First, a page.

These are some of the questions Frank Wattenberg explores during his webinar, Robotics and Artificial Intelligence – Shaping a Future Shared with Robots. Frank is a professor in the Department of Mathematical Sciences at the United States Military Academy (USMA) and a Co-Principal Investigator of NCSCE’s Engaging Mathematics initiative.

USMA uses robotics and artificial intelligence as interdisciplinary topics that cut across the curriculum, helping to unify the academic experience. The topics provide a great context for discussing a wide range of interrelated areas. For example, an assignment on self-driving cars raises questions in economics (Who is liable for accidents?), ethics (What would happen to cab drivers?), and logistics (Should cars driven by humans and self-driving cars be allowed on the same roads?).

Students need to have what Frank calls “intellectual integrity” to successfully program a robotic vehicle to pull into a garage and park itself, without crashing into the garage wall. The kits he uses with his cadets cost about $300 and give students experience with hands-on building and coding. It isn’t enough to get a problem 80% right. If the final product is going to be used in the real world, it needs to work; requiring rigor, tenacity, and attention to detail to perfect the design.

As part of his webinar, Frank led Yuxi Chen, who helped with filming and webinar production, as she built her own self-driving and self-parking robotic car. She used her hand to imitate the garage wall. An ultrasonic range finder mounted at the front of her car sensed the presence of her hand with sound waves, telling the car to stop before a collision.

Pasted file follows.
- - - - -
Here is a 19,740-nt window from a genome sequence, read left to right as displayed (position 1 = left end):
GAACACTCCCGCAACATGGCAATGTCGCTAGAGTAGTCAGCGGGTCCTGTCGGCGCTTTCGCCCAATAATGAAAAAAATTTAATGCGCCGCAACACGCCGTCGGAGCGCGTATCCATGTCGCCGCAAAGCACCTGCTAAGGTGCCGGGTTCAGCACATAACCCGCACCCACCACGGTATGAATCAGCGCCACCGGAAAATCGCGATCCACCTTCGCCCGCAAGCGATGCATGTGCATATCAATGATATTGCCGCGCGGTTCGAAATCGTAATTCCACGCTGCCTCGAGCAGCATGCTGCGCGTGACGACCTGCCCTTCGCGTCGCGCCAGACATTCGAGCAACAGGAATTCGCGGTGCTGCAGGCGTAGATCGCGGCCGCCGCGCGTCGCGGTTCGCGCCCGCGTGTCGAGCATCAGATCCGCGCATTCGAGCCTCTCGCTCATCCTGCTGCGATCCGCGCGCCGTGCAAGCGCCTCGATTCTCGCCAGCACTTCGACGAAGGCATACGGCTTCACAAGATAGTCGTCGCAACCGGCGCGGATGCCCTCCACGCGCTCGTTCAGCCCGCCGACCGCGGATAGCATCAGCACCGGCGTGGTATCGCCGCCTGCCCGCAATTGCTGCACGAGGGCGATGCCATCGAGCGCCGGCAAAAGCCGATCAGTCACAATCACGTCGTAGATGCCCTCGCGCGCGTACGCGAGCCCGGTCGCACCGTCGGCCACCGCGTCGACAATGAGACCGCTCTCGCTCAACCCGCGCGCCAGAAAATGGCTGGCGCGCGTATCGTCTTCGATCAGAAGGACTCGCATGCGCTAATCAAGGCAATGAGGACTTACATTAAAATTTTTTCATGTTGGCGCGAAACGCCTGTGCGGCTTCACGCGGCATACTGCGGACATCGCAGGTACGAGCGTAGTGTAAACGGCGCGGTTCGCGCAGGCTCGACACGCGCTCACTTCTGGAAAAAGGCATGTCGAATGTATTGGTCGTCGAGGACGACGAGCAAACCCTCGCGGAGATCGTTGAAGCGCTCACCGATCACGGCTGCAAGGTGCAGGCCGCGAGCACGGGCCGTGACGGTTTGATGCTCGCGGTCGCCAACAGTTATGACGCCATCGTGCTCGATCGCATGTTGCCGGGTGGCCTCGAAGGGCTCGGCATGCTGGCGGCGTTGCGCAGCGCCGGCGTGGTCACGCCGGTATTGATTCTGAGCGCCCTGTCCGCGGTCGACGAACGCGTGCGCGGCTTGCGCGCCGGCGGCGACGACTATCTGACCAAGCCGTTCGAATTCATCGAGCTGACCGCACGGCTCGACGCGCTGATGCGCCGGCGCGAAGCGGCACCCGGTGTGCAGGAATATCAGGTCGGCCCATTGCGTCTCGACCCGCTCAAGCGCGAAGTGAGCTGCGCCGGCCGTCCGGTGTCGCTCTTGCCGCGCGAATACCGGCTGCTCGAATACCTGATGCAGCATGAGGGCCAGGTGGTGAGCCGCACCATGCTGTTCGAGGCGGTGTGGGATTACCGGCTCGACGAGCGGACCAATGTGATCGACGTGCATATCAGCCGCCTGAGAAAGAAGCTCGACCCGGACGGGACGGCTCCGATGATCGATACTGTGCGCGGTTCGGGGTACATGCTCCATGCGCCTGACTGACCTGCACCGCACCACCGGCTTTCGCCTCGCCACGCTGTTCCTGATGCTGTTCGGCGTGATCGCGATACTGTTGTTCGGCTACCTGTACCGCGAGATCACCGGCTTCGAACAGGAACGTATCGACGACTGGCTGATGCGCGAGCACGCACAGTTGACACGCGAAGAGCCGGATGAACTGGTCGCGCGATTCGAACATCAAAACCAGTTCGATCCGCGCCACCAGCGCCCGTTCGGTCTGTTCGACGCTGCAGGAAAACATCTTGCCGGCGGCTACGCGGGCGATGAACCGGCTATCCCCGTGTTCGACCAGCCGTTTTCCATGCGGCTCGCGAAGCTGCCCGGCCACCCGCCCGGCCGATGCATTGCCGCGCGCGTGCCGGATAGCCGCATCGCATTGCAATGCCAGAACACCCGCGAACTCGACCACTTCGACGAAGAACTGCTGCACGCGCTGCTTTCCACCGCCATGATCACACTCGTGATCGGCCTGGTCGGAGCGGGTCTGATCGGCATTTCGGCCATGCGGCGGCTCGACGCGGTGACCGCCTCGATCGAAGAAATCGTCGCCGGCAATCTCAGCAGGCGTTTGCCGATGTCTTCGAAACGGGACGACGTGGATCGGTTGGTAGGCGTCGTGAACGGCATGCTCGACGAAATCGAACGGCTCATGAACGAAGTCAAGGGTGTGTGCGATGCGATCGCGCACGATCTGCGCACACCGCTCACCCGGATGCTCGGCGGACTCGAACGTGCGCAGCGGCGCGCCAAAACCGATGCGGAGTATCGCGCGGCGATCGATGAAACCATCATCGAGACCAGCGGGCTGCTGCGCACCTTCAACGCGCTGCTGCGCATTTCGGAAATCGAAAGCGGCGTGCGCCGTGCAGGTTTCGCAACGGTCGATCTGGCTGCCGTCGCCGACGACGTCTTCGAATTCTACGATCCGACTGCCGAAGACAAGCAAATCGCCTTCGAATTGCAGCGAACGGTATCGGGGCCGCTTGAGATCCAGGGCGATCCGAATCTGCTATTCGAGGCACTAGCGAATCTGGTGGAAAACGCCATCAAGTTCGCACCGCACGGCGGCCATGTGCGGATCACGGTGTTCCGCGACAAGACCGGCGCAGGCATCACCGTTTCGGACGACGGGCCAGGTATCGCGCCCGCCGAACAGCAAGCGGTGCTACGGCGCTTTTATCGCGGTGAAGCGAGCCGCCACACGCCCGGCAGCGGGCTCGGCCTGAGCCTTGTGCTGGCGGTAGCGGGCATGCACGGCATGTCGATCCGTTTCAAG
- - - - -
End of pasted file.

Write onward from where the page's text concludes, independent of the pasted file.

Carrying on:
Designing self-driving cars is a good starting point for cadets because its use in the real world is clear, and because it covers core content, such as linear functions. Another assignment Frank does with his students relates to sentries, or soldiers who stand guard, controlling access to a place. He describes the sentry job as both boring and dangerous–a bad combination for a human, but a perfect task for a robot.

The two big worries with robotic sentries are false positives (taking unnecessary defensive action) and false negatives (failing to take defensive action when there is a real threat). In his webinar, Frank discusses this in the context of a parking garage whose access is managed by a robotic arm. His students graph different scenarios, showing possible behavior patterns of approaching cars that are authorized or unauthorized to access the garage. Students also discuss the varying cost levels of defensive action. Blowing up an unauthorized car before it drives through the gate would be an extreme measure with high cost, whereas raising tire shredders or sounding alarms and flashing lights would be lower cost. This concept of cost, Frank mentions, is analogous to other situations, such as medicine. Different health interventions come at different costs than others.

For more on how Frank uses robotics and artificial intelligence with his USMA cadets, view his webinar.

Frank and his colleague Matthew Mogensen, an instructor of mathematics at USMA, also explored these topics with participants at the 2015 SENCER Summer Institute through a hands-on robotics workshop and panel discussion on the civic implications of robotics and artificial intelligence. Frank ( and Matt ( invite you to email them with questions about using robotics and artificial intelligence in the classroom, or to continue the discussion further.

Photo credit: Jenn and Tony Bot (CC BY-NC 2.0)